You’ve done it; you’ve decided to opt for a gas fireplace. Well done! It’s a tricky decision to make, but ultimately one that we think is correct. Gas fireplaces can be installed in virtually any room and provide that warm flicker of flames without smoke or spewing any toxins into your living room.
But now, you are met with another challenge, figuring out how much gas your fireplace will use. Whether this is idle curiosity, an attempt to work out your bills going forward, or deciding whether you can afford a gas fireplace, figuring out the gas usage can be tricky, especially if you are new to a gas fireplace.
Navigating a world of tariffs, different gas types, and usages can be overwhelming and leave many of us with a headache and the need to lie down in a dark room. Well, no more! We are here today to answer your questions!
Keep reading to find out how much gas a fireplace uses and satisfy your curiosity once and for all!
How much gas does a fireplace use?
Unfortunately, there is no one answer when it comes to how much gas a fireplace uses. Instead, the gas usage will depend on several factors, such as the size of the fireplace, the time it’s on for, the size of the room, and the setting your fireplace is on.
Thankfully, you can work this out yourself by calculating the size of the room and how long it would take for your fireplace to heat the room. Once you have a time frame, you can look at how much gas your fireplace consumes (this information can often be found on the product description or in your fireplace manual) to provide an answer to your question.
While that can sound like a disappointing answer and a lot of work on your part, we aren’t going to let you leave here empty-handed! We have the average usage coming up and the factors you need to consider when working out how much gas your fireplace does or will use.
Just stick with us and keep on reading!
How much gas does the average fireplace use?
To get this average cost, we have used an average 40,000BTU gas fireplace burning natural gas. During a two and a half-hour period, a fireplace will use one therm of gas (100 cubic feet of gas). That doesn’t sound like too much, does it?
We used an average-sized room and the average temperature across the country to work this out, so you might notice some discrepancies with your fireplace.
Depending on the make and model of your gas fireplace, you can expect it to use between 10,000BTUs to 70,000BTUs. Typically though, we see standard gas fireplaces using between 30,000 to 40,000BTUs. Now, you might be wondering, what is BTU? It stands for British Thermal Unit and is how the output of most gas fireplaces is stated in the US and across the pond.
However, you might also see gas fireplaces rated in kW rather than BTUs. If not, you can always convert BTUs to kW or vice versa easily. Again, we find simply entering the conversion into Google achieves accurate results quickly.
Different models burn differently
As we mentioned earlier, the amount of gas your fireplace uses will depend on its make and model. Typically, if you have a gas fireplace installed into a traditional vent fireplace, it will be connected to the house gas main and use natural gas. The fireplace will only use the gas when turned on, meaning the usage can be lowered.
Older models may also feature a standing pilot light. These fireplaces will constantly burn a small amount of fuel, keeping the fireplace on and providing you with access to heat quickly. This does mean that you will use more gas, though, with the average pilot light gas fireplace using 751BTUs or 17 cubic feet of gas per day.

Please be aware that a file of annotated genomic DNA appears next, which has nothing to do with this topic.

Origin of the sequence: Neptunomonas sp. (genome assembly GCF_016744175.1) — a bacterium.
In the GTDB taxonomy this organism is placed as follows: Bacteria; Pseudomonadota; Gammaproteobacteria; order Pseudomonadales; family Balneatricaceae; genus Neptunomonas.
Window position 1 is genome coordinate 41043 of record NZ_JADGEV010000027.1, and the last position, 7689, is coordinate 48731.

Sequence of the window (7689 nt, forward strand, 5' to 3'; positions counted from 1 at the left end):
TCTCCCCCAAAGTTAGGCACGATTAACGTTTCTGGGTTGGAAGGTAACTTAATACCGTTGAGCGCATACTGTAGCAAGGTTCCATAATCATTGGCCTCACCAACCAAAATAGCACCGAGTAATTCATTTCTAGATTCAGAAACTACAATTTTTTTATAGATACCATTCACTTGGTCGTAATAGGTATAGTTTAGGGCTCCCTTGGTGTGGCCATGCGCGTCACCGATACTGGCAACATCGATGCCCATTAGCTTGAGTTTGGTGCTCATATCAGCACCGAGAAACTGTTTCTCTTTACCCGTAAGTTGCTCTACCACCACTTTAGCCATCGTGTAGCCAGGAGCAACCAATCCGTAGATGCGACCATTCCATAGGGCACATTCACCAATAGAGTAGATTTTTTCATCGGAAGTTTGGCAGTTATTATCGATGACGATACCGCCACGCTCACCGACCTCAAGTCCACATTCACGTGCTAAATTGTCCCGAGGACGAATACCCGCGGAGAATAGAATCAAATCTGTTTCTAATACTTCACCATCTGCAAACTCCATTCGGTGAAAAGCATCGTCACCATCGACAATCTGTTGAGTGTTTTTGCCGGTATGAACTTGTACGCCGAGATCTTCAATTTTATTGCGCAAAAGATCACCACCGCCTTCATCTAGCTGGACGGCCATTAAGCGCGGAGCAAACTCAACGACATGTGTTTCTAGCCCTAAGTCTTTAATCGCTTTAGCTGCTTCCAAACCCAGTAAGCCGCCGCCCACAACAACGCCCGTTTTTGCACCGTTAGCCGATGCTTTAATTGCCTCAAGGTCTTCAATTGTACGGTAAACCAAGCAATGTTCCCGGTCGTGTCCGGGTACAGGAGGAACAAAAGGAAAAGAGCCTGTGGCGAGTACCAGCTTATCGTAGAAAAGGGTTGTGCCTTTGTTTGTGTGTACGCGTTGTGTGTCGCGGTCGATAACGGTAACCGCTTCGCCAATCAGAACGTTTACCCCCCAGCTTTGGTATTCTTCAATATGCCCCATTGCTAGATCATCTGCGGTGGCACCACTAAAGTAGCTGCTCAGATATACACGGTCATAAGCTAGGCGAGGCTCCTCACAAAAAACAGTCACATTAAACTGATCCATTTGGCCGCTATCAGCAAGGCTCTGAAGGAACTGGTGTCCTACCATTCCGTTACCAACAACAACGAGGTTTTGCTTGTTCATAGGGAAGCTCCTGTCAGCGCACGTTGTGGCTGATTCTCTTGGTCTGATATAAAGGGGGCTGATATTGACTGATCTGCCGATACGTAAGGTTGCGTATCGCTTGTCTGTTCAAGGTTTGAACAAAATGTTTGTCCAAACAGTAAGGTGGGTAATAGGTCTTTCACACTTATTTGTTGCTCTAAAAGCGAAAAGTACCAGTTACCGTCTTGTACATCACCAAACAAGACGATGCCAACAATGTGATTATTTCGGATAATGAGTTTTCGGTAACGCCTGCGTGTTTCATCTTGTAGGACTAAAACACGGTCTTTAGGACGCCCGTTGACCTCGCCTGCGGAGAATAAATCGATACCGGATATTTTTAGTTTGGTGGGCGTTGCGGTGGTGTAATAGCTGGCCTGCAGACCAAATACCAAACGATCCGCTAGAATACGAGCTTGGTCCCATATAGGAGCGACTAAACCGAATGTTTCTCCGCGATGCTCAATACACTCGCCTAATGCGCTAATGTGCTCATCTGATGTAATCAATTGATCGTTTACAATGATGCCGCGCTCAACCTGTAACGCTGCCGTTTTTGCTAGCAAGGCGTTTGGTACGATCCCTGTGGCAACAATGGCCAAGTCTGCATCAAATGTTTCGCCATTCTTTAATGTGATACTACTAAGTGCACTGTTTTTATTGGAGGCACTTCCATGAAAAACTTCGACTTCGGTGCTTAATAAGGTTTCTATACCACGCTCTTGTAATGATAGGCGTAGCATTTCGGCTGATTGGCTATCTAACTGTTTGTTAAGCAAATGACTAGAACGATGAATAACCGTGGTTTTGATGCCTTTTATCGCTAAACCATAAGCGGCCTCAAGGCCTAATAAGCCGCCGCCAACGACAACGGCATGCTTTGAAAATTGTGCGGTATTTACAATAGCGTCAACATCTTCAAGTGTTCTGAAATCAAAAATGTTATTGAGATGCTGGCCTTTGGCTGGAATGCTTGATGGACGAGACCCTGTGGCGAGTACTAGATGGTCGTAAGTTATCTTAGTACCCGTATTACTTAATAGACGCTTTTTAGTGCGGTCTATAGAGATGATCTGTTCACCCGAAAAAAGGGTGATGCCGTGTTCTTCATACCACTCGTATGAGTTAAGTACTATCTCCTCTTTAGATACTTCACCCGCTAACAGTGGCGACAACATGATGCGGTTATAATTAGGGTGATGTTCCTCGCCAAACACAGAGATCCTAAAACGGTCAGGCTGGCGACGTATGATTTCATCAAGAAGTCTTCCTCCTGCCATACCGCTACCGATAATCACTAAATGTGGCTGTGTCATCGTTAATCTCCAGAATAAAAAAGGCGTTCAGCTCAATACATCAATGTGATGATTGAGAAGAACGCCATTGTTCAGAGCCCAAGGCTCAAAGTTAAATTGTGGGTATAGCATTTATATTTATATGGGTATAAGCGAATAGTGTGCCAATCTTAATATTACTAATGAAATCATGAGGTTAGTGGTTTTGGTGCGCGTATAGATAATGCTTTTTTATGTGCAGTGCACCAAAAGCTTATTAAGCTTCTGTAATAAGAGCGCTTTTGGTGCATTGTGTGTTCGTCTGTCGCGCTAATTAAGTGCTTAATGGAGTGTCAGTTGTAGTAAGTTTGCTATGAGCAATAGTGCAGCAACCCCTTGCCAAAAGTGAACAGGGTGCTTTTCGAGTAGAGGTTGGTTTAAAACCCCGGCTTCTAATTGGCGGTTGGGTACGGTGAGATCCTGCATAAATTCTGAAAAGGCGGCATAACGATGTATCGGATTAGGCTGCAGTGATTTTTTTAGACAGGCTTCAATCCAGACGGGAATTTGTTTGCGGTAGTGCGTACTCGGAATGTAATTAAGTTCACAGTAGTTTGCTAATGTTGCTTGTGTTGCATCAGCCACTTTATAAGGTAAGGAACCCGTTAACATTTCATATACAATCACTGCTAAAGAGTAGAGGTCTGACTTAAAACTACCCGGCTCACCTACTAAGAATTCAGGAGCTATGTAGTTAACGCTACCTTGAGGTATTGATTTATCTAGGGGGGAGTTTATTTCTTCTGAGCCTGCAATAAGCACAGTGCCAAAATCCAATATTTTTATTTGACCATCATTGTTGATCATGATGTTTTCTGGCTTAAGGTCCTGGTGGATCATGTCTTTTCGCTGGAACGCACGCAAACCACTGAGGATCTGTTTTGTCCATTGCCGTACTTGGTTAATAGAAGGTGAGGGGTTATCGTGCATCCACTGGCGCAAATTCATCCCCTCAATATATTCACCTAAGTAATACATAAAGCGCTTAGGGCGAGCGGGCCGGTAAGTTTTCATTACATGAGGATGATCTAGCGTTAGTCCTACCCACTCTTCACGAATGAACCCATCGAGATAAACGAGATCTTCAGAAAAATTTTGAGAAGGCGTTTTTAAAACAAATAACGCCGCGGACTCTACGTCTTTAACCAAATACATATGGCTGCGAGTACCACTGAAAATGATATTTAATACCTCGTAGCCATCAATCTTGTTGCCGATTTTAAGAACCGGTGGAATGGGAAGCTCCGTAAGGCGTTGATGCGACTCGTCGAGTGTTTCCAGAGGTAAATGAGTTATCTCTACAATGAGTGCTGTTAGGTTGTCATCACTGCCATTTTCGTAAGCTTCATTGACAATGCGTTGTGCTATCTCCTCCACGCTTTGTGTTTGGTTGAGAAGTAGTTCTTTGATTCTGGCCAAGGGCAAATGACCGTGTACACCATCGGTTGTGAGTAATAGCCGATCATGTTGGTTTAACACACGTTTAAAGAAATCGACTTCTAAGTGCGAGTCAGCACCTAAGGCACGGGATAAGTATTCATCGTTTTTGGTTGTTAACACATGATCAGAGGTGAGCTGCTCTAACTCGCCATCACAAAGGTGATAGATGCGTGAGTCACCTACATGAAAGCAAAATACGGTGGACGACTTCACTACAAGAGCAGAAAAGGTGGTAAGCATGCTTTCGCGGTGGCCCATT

While that might not sound like a lot, it does add up over time. Turning the fireplace off entirely will stop it from consuming gas at all times and save you some money.
We see a different pilot light in modern fireplaces; an intermittent pilot ignition (IPI) is in place. These are used when your gas fireplace is also connected to your electricity supply, allowing the pilot to be started by the electricity whenever you want to turn it on. In older fireplaces, the pilot was responsible for sparking itself and igniting the flame, hence why it was always on.
These modern fireplaces will use less gas compared to older fireplaces and at a less constant rate too. So it’s these types of fireplaces you are likely to purchase now or find in newer homes.
You will also need to consider the efficiency of your gas fireplace when determining how much gas it uses. The more efficient your fireplace is, the more gas it can convert to heat without needing to be on higher settings, using less gas as a result.
There are a few factors that can determine your gas fireplace's efficiency, which is listed below.
- Fuel type used (natural gas, propane, etc.)
- Whether it has a standing or intermittent pilot light
- The efficiency of the fireplace
- The maximum heat output available
- The type of fireplace (ventless, natural vent, or direct vent)
It's worth considering all of these factors when making your calculations. These factors can dramatically impact the gas usage of your fireplace and see you using more than other fireplaces.
If you are purchasing a new gas fireplace, use this as a list to help make your purchase. After all, you want to ensure it’s as efficient as possible!
And just like that, we have reached the end! As you can see, the amount of gas your fireplace uses will vary depending on several factors and the make and model. But, generally speaking, modern gas fireplaces tend to be fairly efficient to run and will heat your rooms quickly compared to older gas fireplaces.
However, if your fireplace is on maximum output all day, the usage will mount up every day. Therefore, you must consider all these factors when purchasing your new gas fireplace or calculating its gas usage!